What is the Cloud? (And how do I store my stuff there?)

What is the cloud?What is the cloud and what is cloud storage? If you’ve ever had a computer die on you or lost an external hard drive, you may have wondered if there’s a better way to backup and store your data, photos, and files.

My dad, Dr. Robert Brooks, was asking me about the cloud and cloud storage over Thanksgiving (anyone else the default IT guy in their family?) as a way of backing up some photos and being able to access them over multiple devices. I’m not sure if it was his idea or mine that this would make for a good 207 segment (my brother’s father-in-law is an excellent mixologist) but I shared it with the good people over at WCSH 6 (the NBC affiliate here in Maine) and they gave it a big thumbs up. 

To answer that first question, the “cloud” refers to being able to store and access data and programs over the Internet and not relying on your laptop or local network. When they used to draw flowcharts of how computers connected to the Internet, the Internet was depicted as a cloud.

What are the benefits of storing data in the cloud?

There are many reasons why you might want to back up photos and files to the cloud. Here are a few: 

  • Redundancy / Backup: We’ve all lost critical data–from vacation photos to a term paper–to a computer crash. With the cloud we can have multiple backups so that if one thing goes wrong, the entire project doesn’t go pear shaped.
  • Ability to access files from anywhere: This is one of my favorite bits. As long as you have a connection to the Internet, you can access your files. This is especially cool when I’m making a grocery list in Evernote. I can start it on my laptop, update it on my tablet, and read it on my phone in Hannaford. (Well, the cell reception in all supermarkets stinks, but in theory.) All three are automatically synced through the cloud. 
  • Free up space on your local computer, tablet or smart phone: My girls are constantly hitting the ceiling on their iPhone’s memory. Now they can just pull down the Taylor Swift and Ariana Grande albums they want from the cloud. (Or rather the singles. No one listens to albums anymore, grumbles the cranky old blogger.)
  • Collaboration: With tools like Google Drive or the Microsoft Office in the cloud, teams can collaborate on a document or file that lives in the cloud.

What features we should consider when choosing a cloud solution?

  • Security: If you’ve got sensitive information (tax information, passwords, that picture of you where you’re all dressed up like the Cure, etc.,) you may want to focus on a platform that puts security first, often above ease of use.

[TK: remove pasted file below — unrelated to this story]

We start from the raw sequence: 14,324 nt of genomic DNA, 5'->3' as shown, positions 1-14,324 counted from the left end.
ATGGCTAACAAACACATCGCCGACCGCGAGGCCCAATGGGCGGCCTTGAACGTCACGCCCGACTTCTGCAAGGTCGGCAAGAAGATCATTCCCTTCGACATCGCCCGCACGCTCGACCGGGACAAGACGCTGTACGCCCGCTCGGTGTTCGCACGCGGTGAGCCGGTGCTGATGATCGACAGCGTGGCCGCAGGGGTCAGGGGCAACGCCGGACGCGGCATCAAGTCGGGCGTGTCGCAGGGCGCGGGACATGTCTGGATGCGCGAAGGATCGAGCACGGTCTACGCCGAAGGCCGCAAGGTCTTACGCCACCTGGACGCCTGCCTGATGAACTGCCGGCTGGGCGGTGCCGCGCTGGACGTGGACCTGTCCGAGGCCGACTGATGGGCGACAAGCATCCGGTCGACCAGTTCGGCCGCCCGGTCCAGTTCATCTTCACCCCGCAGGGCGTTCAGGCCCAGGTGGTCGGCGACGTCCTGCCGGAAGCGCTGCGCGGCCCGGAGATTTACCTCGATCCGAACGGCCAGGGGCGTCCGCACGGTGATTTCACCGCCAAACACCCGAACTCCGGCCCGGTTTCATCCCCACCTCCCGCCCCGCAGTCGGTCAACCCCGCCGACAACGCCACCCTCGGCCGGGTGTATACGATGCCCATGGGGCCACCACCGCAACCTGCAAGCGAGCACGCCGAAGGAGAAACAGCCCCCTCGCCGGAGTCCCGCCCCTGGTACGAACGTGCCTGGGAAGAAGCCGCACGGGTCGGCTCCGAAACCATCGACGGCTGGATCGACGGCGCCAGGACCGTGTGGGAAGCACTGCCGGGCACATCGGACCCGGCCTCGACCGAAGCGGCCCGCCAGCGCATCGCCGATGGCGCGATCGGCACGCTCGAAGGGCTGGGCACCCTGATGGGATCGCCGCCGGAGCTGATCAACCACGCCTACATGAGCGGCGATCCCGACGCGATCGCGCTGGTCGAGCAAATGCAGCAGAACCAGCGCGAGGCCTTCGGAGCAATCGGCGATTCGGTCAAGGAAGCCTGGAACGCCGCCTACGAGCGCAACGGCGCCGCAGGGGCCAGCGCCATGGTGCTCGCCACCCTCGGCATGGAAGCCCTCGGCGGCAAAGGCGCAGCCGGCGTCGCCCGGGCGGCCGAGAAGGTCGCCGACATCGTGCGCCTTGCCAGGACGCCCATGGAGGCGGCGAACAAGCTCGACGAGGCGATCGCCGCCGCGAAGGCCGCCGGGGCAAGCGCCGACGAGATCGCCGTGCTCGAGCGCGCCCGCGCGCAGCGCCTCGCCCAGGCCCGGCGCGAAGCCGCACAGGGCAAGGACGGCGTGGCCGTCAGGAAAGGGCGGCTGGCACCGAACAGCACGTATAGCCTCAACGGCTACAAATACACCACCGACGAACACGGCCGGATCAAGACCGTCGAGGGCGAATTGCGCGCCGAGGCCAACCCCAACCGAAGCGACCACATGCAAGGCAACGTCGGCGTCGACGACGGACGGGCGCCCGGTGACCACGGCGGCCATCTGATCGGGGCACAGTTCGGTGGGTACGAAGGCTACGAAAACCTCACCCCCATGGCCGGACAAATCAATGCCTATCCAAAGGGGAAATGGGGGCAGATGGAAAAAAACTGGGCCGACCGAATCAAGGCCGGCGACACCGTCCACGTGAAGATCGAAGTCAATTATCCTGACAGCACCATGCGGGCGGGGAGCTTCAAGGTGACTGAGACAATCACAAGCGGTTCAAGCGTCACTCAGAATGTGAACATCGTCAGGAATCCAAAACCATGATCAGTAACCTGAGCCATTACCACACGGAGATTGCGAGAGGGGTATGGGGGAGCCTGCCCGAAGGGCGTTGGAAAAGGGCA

• Space (including free space): If you need a lot of space, or a lot of cheap space, there are definitely options out there. Most companies offer free space but start charging you when you go over 2, 5, or 10 gigs. 
  • Ease of use / compatibility: Some cloud solutions are tied into a specific platform (iCloud, for example), that make it easier for people on that platform to use. Other times, you want a solution that can easily work with a variety of people across many platforms (like Box or DropBox.)

What are some of the choices out there? 

  • iCloud from Apple (best for Apple users)
  • Drive from Google (your gmail attachments are saved there, plus it has cloud apps: Google Docs, spreadsheets, forms, etc. Can work collaboratively. 
  • Dropbox: is great for sharing files.
  • Carbonite and Crashplan were mentioned by multiple people who wanted a backup plan for when everything else fails. 
  • You can also check out this great chart from PC Magazine on the best cloud solutions.

What do you use personally? 

Like most of the people I spoke with on Facebook when I was crowdsourcing some ideas, I don’t use just one.

  • Google Drive for collaboration: My team at flyte and I use it to update internal documents, including how-to’s and project spreadsheets. 
  • Dropbox for sharing files with clients and freelancers: As soon as I finish a podcast interview I immediately upload the file to Dropbox for my transcriptionist, and later, my editor. 
  • iCloud because it’s integrated wit all of my Mac products: Yeah, I’m an Apple Fan Boy.

What do you use?

If you’re using any of these solutions, or you use something not mentioned above, let us know in the comments below!

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